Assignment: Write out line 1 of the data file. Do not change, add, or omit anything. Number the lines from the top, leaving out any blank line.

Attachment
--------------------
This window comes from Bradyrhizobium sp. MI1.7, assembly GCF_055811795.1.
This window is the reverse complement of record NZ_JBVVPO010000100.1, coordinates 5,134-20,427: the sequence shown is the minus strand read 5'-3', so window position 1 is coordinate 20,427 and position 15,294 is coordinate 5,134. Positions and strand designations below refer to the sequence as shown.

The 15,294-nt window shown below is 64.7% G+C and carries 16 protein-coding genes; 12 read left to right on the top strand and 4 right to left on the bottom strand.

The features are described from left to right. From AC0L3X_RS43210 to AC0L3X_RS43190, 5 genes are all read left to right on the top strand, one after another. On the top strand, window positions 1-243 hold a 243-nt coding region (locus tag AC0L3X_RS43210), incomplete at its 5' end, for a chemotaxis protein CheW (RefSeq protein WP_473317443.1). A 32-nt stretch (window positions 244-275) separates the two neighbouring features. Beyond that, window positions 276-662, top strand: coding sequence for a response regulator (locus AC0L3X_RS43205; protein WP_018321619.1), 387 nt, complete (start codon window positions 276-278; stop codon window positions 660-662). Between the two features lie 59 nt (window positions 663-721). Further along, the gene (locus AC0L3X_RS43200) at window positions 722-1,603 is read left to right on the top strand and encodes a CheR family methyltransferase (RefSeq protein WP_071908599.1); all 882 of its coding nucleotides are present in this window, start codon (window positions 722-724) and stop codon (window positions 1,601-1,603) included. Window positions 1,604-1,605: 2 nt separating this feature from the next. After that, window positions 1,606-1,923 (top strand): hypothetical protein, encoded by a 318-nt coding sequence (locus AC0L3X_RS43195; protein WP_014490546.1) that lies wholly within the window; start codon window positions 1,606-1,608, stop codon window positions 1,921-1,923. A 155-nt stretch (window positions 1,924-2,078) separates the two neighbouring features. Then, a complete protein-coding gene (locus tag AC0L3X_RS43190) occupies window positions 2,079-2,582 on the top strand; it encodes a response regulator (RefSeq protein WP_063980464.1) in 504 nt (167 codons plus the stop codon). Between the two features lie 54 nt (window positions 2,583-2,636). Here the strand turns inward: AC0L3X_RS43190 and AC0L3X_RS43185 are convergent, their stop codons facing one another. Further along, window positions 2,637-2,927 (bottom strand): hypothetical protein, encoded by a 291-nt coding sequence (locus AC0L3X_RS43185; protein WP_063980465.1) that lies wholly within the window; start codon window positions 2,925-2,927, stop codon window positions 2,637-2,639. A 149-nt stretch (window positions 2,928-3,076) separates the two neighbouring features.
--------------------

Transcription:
This window comes from Bradyrhizobium sp. MI1.7, assembly GCF_055811795.1.